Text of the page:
This weekend, we lived a Gothic Horror/Romance. With space wizards and light sabers. On a real life heavy cruiser. I did horrible things to amazing people, causing characters emotional trauma and player tears. I lost track of the number of times friends told me they hated me or that I was the worst as they gleefully went deeper into the dark places of the plot.
Not only that, I portrayed a space wizard ghost trapped in a ship and who thinks its the AI.
Sometimes, life is pretty sweet.
I also admit that I'm a strange person.
When I was invited to contribute to Legends of the Stars 2 (website, Facebook), I think I had a bit of a brain glitch. Really? They wanted me to contribute? Holy crap. We'll hand wave the ensuing anxiety of whether or not it was a true invite that lasted through my first story development meeting up until I was officially on the writing team.
This made for one of my top LARP experiences so far. I'm still buzzing from it.
I've never done a Nordic style LARP, so the writing and operation was something of a paradigm shift. We created a setting with a loose scaffolding, a rich base, a range of conclusions, then set the PCs off like a like a bunch of kids with firecrackers. A huge part of the game is helping players develop their own narratives, explore their characters, and become the heroes of their own stories. I'm used to a much denser structure of modules and plot hooks... and an attendant increase in NPC roles and interactions. The players are steering the plot and choosing the end conditions. They say "we want to do something" and we help that occur.
The players came in as members of different Source temples, light and dark, to explore a several thousand-year old relic ship that appeared suddenly, belonging to the all but forgotten culture that predates the division of Source users. Things of course devolve into confusion and different agendas and goals as literal and metaphorical ghosts of the past emerge.
As a storyteller, I enjoy dark stories, heavy in mood and quandary. For me, the best conflict comes from the players themselves when put in situations that makes them question the core of their characters and goals. That bit above where I mentioned friends saying they hated me or that I was the worst? It was said with a smile. The player tears were from player choice to dive down into a dark place in a scene and see where they could take it.
It turns out, Nordic style is incredible for this type of play.
My personal highlight (besides being untrustworthy traumatized space ghost AI for a weekend), came from dragging people down to the dark reaches of the ship late the first night and causing emotional upheaval.
Late Friday night I ran a "Source Vision" mod, acting as a scene shepherd more than an active participant, deep in the engine room of the ship. Players were given a choice, "Protect" or "Shelter" and from there either went to a warmly lit corner or deeper into the engine room to a dark nook lit only by swirling black lights to receive their vision/dream. This mod alone made the weekend for me, the two roles were played better than I could have imagined, and the snippets I over heard and the expression on player faces as they exited told stories. I later learned that this area of the ship was identifiable now as "the place of nightmares."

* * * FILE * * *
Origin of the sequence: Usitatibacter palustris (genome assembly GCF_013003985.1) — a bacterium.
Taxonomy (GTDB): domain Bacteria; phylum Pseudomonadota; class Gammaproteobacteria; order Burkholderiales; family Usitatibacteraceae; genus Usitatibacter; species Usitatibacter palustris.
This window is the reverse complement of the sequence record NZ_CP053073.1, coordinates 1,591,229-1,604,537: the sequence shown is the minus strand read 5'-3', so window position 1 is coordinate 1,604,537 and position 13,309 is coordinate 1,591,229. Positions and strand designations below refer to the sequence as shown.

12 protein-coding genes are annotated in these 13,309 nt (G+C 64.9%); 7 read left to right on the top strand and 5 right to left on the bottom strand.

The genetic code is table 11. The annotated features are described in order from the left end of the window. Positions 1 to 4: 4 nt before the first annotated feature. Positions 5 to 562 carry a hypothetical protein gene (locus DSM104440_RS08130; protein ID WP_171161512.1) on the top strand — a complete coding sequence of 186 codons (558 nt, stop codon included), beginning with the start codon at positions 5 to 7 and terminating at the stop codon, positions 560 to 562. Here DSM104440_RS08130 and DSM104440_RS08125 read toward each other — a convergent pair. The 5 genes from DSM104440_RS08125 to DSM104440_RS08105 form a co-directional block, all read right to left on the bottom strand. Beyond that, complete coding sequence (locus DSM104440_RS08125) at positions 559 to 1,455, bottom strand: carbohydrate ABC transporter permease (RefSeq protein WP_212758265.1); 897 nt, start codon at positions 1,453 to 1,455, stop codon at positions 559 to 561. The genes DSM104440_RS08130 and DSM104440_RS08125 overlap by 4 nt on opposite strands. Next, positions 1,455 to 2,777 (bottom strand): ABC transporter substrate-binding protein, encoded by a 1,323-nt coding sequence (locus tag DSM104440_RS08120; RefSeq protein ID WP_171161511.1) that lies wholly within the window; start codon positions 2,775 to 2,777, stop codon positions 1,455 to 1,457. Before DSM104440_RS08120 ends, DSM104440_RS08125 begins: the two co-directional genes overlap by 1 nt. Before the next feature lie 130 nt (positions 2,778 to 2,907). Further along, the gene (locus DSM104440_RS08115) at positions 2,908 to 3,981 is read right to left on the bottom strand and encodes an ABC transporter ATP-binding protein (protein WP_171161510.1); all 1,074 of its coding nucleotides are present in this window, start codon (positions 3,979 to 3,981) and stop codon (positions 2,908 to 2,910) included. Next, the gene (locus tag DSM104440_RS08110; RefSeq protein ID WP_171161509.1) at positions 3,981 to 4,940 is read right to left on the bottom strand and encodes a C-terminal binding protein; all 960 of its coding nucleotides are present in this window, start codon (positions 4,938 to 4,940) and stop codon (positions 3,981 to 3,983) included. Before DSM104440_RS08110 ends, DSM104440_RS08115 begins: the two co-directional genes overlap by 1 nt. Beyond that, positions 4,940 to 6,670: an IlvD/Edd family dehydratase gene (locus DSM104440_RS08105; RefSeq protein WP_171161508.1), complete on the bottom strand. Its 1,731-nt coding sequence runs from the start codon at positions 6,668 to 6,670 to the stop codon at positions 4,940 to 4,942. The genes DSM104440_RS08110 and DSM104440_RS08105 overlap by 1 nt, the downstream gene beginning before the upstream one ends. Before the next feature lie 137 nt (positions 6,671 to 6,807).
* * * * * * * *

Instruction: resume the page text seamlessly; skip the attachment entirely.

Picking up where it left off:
I also had the opportunity to wander around and do decision tree tarot readings for characters. I first did in-character tarot at a C'thulhu LARP and it proved an amazing social locus, narrative tool, and all around amazingly enhancing and spooky activity for game. There's nothing like pulling out cards that perfectly represent a character and the dilemmas they face. For this game I picked up the Quantum Tarot deck, to fit with the theme, and told people their stories with it. Everything about doing this was amazing for me, and it worked so well with the personal stories and narratives people were developing. I knew this was something I found fun, but I had forgotten quite how much fun it really was, how much I loved the interactions that come from it.
The players all bought into the game, their characters, and exploration. Seeing the plot that they developed and delved into was incredible. I wasn't kidding about tears, players found their character's wounds, and ripped the bandaids right off for all to see. I played a scene where I was part of the FTL engines, frightened and angry at these intruders that were ripping us away from the identity and home we'd known for thousands of years and ended up with tears running down my face when I finally relented. Players would come up to us and say "we want to do [THING]" and we'd go "OK, do it," and so much yes. The ending and conclusion was truly entirely on the players.
I cannot wait until we start planning for Run 3, scheduled for October 2018.